highlord was expecting? They would be coming on foot from Neraka to the north. So why hadn't he been told to look for them? The boy scowled. With no instructions, Sergeant Bild had thrown him up into the north guard tower tonight for the first time. How could he be expected to do his job if no one told him anything?
    The young sentry glanced over his shoulder at the alarm bell suspended from a wooden tower in the courtyard. That bell was to alert the garrison in the event of an emergency. Was this an emergency? How could he be sure? The sentry looked back out onto the plain. That black, snaky shape sure looked like an army.
    The whole garrison was asleep. Waking everyone now, if his sergeant had simply forgotten to tell him to expect an army, could be the worst mistake of the young soldier's life. It could be the last one, too, he realized. It would be his word against Bild's. Fat chance of anyone believing him. The boy rubbed his face. Sounding the alarm seemed more and more like a very bad idea.
    What if it was an attacking army? The Black Wing wasn't at war yet. No one had told him to expect an attack. He could ask the soldier in the south guard tower to take a look, but they would both have left their posts; there was a stiff penalty for that. After a moment's reflection, the soldier decided to alert his sergeant and let the more experienced man have a look. Then the mistake, whosesoever it was, would be kept between them. Yes, thaf s it, he thought as he scrambled down the lashed ladder from the guard tower, clutching his spear.
    It was a short jog to Bild's quarters. Facing the heavy wooden door, the sentry paused to decide just what he would say. In the silence, he heard sounds from inside.
    Having heard nothing for hours but the quiet of the night, the soldier was surprised that someone else in the fortress was awake. There was no mistaking Bild's gravelly laughter. The young sentry was even more surprised to hear it echoed by a woman's high-pitched titter. He close his eyes and rubbed his freckled face again.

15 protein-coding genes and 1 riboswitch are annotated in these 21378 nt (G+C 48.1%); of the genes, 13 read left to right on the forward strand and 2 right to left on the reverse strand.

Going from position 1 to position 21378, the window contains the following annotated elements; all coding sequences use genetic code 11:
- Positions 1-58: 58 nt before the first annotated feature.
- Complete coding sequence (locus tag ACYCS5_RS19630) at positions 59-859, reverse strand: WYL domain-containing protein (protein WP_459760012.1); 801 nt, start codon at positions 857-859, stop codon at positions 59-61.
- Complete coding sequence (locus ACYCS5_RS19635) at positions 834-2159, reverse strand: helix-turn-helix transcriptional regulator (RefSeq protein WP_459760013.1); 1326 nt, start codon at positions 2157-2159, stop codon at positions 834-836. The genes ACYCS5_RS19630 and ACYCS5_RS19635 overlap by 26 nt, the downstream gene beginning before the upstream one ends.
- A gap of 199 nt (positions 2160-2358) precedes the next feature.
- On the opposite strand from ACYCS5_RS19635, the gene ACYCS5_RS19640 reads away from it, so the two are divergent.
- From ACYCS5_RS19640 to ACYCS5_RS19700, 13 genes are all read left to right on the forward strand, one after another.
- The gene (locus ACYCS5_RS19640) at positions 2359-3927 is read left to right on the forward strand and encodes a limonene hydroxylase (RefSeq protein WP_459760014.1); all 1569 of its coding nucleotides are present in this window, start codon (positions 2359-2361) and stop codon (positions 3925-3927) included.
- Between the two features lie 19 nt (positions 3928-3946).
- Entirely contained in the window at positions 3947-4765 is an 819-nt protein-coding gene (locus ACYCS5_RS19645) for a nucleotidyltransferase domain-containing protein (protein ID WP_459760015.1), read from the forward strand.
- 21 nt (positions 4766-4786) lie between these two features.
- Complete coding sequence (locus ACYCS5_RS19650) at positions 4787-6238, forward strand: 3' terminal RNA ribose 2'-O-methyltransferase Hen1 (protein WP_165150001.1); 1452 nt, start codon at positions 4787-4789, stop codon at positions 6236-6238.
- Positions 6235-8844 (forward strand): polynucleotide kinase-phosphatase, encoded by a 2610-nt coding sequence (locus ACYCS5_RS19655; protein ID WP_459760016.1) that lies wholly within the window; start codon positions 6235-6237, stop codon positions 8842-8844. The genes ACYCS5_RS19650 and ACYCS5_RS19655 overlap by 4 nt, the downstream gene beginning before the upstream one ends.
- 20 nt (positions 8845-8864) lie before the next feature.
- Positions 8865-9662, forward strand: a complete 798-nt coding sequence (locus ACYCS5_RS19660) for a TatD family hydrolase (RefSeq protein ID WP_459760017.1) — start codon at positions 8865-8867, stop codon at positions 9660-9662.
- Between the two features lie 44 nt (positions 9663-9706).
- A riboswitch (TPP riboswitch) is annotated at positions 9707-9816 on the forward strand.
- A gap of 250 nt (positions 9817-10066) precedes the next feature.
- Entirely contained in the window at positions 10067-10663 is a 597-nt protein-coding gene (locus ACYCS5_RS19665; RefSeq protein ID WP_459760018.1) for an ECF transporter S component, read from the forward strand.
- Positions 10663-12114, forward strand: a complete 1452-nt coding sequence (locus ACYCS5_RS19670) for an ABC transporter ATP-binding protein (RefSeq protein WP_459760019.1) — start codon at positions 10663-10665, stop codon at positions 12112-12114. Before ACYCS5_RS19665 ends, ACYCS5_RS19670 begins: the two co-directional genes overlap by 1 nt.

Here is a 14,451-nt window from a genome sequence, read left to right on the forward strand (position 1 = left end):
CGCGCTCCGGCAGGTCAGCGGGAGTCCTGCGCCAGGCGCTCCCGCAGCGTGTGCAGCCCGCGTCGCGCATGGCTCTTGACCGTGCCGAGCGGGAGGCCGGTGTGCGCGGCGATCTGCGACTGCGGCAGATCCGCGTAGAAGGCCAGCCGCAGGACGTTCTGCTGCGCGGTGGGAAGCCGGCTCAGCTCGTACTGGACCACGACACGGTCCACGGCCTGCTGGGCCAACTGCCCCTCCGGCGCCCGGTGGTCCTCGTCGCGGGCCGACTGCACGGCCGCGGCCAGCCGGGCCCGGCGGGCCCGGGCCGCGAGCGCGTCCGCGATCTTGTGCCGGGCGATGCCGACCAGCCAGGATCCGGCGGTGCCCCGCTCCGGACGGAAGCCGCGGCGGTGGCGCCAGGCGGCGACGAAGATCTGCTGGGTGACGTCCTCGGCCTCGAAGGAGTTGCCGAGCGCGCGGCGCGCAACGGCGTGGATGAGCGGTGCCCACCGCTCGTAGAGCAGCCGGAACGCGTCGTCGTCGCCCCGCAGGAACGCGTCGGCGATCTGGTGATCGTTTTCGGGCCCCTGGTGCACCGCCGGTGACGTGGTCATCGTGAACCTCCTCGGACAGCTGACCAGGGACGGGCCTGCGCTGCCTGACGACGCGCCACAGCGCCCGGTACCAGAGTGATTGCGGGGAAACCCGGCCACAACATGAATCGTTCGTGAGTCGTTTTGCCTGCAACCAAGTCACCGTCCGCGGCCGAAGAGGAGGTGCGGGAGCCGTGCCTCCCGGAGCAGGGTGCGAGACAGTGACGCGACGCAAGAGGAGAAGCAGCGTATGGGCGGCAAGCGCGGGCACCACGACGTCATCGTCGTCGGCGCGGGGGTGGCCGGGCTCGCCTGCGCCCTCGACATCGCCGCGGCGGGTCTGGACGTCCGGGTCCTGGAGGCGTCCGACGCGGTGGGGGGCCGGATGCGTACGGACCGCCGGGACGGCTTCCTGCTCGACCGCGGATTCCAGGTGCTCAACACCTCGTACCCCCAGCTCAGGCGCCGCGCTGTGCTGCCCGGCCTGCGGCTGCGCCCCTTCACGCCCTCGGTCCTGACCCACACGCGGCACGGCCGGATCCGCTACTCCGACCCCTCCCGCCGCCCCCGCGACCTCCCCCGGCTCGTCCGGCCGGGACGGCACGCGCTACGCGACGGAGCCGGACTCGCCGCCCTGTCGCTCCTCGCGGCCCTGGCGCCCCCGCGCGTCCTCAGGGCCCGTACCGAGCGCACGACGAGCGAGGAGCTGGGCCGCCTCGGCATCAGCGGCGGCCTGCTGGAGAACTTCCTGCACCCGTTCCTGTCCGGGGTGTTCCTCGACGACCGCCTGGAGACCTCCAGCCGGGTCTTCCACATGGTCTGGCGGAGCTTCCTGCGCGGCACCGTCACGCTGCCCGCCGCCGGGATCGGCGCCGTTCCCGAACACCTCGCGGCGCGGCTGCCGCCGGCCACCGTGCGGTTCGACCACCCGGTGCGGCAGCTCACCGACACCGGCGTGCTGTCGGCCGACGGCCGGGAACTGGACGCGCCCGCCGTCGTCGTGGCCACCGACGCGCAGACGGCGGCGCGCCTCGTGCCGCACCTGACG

Waking the sergeant would be bad enough, but interrupting him while he___No, that was definitely a bad idea.
    The soldier turned away from the door and stood forlornly in the open-roofed yard, wondering what to do next. There were other sergeants, though he didn't know their names. He'd just have to find one, and fast.
    Dashing past the row of doors under the colonnade, trying to decide which one to knock on, the soldier was surprised again to see light filtering out through a shuttered window. What luck! He would be saved the awkwardness of having to wake someone.
    The sentry scurried down the steps cut into the ground that led to the basement of the tower. He stepped up to the door and rapped tentatively. Immediately he heard move shy;ment inside. Footsteps approached the door. "Who's there?" "My name is Caithford. I'm on sentry duty." "No, you aren't," the voice responded. "You're knocking on my door when you should be on the ramparts. What do you want?"
    Rattled, the soldier stammered back, "Uh, I've seen some shy;thing. Down on the plain to the north. It looks like it might be, um, an army."
    Feet scuffed on the floor inside the room. A heavy bolt clanked and the door swung inward, revealing one of Mal-deev's dark clerics. This one was the dark-skinned elf, Andor. Behind him, the walls of the candlelit chamber were lined with stoppered bottles containing powders, tiny crea shy;tures suspended in oil, and other things so gruesome and odd he couldn't assign them names.
    "Yes? Well?" The cleric shifted to obscure the human's view.